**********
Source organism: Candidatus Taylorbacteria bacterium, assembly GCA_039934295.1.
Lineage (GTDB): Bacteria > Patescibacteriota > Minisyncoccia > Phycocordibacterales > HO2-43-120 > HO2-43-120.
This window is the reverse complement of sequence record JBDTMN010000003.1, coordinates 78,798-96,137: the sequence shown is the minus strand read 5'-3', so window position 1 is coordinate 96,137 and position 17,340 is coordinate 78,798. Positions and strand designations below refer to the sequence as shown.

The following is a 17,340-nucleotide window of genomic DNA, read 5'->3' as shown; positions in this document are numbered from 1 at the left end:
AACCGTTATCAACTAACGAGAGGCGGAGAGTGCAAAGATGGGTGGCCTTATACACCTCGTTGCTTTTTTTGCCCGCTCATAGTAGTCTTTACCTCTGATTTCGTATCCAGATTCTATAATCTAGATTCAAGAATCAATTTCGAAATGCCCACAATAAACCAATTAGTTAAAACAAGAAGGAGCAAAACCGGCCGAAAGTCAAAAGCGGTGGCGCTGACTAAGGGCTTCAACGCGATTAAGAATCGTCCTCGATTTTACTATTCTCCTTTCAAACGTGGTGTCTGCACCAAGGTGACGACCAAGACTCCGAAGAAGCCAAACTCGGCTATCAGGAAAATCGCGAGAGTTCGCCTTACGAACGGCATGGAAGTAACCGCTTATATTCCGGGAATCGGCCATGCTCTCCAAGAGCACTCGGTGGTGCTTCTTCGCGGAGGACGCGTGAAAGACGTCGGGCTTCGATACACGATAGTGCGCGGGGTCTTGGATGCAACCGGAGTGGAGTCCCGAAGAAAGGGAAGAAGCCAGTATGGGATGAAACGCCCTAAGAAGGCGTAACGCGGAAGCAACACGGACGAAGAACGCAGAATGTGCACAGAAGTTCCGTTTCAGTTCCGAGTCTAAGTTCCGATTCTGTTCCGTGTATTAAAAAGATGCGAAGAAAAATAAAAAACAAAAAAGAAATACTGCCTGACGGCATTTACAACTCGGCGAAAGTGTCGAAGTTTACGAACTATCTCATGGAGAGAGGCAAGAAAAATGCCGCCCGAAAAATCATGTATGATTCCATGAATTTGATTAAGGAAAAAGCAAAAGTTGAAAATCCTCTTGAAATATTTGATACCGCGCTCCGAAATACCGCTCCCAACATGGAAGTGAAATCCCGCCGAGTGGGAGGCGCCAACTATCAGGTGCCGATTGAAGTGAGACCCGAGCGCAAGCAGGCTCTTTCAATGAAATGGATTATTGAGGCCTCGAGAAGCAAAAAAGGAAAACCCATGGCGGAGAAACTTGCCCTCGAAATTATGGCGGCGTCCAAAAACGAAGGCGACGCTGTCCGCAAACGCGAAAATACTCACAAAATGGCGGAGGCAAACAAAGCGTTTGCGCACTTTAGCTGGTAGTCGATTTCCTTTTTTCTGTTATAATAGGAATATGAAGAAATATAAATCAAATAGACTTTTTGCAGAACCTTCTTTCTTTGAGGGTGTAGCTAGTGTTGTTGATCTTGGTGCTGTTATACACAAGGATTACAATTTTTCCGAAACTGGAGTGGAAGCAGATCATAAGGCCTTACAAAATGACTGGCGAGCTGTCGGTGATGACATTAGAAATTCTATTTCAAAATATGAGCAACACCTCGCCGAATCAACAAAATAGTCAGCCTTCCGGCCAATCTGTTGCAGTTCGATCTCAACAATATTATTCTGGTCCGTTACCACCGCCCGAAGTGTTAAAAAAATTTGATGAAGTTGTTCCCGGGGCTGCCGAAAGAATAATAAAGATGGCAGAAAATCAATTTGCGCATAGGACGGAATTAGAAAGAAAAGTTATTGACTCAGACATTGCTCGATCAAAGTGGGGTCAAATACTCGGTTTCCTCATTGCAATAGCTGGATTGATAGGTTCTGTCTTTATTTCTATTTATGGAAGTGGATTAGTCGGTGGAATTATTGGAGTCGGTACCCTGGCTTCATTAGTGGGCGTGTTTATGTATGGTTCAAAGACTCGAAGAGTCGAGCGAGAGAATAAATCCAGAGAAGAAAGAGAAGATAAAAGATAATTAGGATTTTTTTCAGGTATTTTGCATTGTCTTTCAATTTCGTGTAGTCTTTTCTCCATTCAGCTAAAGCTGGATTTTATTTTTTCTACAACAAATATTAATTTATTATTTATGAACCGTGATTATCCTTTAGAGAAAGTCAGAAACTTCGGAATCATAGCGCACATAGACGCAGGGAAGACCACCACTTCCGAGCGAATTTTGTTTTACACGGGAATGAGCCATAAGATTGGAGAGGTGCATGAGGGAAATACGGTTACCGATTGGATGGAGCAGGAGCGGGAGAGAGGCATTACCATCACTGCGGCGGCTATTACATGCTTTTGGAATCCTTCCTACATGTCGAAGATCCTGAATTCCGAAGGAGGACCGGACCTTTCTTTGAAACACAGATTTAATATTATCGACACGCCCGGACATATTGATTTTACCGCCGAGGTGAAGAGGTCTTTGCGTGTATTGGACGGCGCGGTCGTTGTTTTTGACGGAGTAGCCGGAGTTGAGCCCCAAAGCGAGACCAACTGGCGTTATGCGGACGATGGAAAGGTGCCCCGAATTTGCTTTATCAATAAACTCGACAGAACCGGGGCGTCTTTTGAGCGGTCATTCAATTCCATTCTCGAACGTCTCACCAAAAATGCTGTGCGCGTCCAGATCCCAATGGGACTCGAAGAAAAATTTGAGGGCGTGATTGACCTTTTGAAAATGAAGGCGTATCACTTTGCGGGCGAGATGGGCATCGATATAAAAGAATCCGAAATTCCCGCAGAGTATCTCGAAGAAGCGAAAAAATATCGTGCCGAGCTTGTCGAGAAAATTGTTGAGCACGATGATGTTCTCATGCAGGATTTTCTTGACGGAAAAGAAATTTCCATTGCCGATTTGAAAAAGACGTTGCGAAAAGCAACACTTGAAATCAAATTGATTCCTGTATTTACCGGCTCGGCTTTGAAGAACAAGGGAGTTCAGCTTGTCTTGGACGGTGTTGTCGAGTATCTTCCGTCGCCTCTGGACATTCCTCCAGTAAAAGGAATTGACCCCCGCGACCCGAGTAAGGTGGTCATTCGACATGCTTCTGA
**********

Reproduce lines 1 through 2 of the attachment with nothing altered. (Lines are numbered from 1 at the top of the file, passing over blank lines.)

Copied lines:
Source organism: Candidatus Taylorbacteria bacterium, assembly GCA_039934295.1.
Lineage (GTDB): Bacteria > Patescibacteriota > Minisyncoccia > Phycocordibacterales > HO2-43-120 > HO2-43-120.